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Army Spc. Gregory B. Rundell

Died March 26, 2008 Serving During Operation Iraqi Freedom

21, of Ramsey, Minn.; assigned to the 1st Battalion, 27th Infantry Regiment, 2nd Brigade Combat Team, 25th Infantry Division, Schofield Barracks, Hawaii; .died March 26 in Taji, Iraq, of wounds sustained from small arms fire.

North St. Paul soldier killed in Iraq

The Associated Press

ST. PAUL — A soldier from North St. Paul who died in Iraq joined the Army because he thought it would help him achieve his dream of becoming a police officer, relatives said Thursday night.

Army Spec. Gregory B. Rundell, 21, was killed by a sniper Wednesday while manning a guard tower at a base just north of Baghdad, they said.

“I believe Greg gave the ultimate sacrifice. He is a hero in my heart and life,” said his mother, Joanne Richardson, of North St. Paul. “I stand tall and brave, because my son stood tall and brave.”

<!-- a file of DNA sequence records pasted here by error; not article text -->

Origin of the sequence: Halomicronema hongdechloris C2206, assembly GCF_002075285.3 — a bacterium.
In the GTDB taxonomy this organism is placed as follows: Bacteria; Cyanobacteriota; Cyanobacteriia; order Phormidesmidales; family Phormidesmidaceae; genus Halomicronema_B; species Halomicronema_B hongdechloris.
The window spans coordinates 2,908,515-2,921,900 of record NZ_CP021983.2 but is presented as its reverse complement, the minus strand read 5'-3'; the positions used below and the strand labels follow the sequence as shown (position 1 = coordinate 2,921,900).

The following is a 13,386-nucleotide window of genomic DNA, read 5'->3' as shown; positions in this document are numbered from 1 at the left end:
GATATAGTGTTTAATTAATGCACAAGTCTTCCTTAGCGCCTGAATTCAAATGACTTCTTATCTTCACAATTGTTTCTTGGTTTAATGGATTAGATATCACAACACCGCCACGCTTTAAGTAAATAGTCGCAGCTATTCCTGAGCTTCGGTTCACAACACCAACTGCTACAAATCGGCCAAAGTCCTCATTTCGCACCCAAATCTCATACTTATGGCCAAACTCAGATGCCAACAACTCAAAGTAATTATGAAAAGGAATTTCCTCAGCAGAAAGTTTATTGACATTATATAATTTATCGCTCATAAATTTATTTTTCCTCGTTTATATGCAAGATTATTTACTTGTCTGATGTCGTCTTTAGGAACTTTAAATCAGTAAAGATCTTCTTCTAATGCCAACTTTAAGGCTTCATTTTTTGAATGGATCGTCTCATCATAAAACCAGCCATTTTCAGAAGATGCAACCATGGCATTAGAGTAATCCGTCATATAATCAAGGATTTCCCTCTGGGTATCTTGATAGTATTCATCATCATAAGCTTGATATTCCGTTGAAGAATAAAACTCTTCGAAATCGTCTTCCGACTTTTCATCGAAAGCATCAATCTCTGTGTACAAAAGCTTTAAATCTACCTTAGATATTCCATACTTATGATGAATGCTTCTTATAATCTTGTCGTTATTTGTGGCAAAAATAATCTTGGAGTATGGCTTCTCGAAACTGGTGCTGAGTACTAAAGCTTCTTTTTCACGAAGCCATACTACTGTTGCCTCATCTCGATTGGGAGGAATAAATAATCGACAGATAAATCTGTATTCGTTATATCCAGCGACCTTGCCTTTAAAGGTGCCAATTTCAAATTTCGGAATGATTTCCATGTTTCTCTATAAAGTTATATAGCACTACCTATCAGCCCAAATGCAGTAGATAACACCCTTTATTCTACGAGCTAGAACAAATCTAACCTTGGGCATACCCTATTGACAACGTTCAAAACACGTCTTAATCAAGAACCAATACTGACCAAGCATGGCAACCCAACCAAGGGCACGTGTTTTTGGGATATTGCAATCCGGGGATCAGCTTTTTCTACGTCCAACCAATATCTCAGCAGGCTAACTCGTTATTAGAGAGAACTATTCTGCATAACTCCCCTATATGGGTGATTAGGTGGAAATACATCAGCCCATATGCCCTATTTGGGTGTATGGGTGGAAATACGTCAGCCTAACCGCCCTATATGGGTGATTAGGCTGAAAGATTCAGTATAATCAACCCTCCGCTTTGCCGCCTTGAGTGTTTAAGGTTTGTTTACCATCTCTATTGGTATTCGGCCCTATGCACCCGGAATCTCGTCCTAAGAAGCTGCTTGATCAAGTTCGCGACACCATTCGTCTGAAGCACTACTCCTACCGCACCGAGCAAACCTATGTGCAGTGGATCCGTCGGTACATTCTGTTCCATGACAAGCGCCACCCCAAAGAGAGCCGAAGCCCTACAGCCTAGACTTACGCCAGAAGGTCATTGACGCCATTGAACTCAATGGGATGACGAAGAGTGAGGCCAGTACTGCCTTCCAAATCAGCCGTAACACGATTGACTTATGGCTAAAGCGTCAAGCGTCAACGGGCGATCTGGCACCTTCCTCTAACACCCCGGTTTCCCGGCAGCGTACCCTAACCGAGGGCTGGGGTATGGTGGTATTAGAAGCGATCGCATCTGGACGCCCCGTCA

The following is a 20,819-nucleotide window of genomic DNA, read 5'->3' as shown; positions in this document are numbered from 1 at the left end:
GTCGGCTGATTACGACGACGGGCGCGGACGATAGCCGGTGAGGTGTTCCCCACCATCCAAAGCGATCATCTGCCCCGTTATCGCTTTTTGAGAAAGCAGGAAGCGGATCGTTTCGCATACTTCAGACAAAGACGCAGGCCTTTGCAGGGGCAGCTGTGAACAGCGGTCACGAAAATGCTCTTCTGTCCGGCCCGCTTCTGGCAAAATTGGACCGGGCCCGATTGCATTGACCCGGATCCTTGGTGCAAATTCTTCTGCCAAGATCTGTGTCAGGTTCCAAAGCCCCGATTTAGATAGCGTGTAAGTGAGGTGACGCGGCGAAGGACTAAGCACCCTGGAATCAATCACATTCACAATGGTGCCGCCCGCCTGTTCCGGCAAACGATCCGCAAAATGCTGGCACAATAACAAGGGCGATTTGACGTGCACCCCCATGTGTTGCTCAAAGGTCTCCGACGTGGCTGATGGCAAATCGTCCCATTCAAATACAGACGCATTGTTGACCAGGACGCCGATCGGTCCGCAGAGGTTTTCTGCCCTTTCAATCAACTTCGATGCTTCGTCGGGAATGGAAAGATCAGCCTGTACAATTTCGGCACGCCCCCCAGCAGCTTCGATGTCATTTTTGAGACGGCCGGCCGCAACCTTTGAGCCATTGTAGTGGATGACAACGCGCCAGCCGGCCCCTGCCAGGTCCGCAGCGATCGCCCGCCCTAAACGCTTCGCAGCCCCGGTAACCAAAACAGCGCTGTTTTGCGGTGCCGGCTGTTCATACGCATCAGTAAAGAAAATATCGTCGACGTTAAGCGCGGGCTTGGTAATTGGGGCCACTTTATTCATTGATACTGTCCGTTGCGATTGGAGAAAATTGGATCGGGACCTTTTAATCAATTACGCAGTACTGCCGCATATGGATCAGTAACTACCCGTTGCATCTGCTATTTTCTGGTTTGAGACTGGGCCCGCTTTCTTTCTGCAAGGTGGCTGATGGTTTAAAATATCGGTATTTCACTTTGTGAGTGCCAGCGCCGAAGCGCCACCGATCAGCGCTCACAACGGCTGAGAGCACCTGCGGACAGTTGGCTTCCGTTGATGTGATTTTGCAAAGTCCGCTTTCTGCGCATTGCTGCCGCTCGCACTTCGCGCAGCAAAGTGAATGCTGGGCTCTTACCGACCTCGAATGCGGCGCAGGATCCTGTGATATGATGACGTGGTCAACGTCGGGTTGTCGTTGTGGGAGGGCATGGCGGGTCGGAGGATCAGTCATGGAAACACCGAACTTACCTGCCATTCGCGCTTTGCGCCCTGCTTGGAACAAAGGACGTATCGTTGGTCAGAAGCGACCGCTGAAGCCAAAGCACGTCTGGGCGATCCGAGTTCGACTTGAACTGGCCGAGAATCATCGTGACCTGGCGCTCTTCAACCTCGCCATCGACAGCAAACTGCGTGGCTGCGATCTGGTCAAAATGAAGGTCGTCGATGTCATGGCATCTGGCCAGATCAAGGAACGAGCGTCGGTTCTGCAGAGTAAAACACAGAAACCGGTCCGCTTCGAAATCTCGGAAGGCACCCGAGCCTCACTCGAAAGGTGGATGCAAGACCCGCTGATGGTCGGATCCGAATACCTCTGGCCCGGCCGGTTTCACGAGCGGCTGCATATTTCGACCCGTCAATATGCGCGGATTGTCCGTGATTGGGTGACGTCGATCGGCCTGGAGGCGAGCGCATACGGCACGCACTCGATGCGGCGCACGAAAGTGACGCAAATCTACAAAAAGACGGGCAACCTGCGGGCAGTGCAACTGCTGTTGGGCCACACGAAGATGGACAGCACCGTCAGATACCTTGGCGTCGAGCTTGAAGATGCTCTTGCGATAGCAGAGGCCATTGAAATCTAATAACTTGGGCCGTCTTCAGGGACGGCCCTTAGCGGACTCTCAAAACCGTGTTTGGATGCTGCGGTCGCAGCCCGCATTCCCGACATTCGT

Rundell was a graduate of North St. Paul High School and had been in Iraq for about three months. His mother told reporters he joined the Army in 2005.

“I would like you all to know that Greg was a good kid,” Richardson said. “When he told me about his decision to join the Army, it broke my heart because I knew this day might come.”

Sgt. Kyle Richardson of the Minnesota National Guard, who recently returned from Iraq, was among four siblings who also attended the news conference at the St. Paul National Guard Armory.

“He knew what the risks were. ... He believed in a cause that was greater than his own,” Kyle Richardson said.

Rundell was due to serve around another year in Iraq. His family said he planned to go to college after he got out of the Army and dreamed of becoming a police officer.

“He had a smile and gentle spirit that drew many people to him,” his mother said.

The family decided to announce his death themselves rather than wait for the official Department of Defense announcement.

Funeral arrangements were still being planned.

Rundell was the 72nd person with strong Minnesota ties to die in connection with the wars in Iraq and Afghanistan.

In a letter written from basic training in Fort Benning, Ga., Rundell told his mother not to worry about him, but to take heart, even if the worst happened:

“Please don’t shed a tear for me,” he wrote. “Don’t worry. I don’t want tears of loss, but tears of happiness for what I was able to do.”

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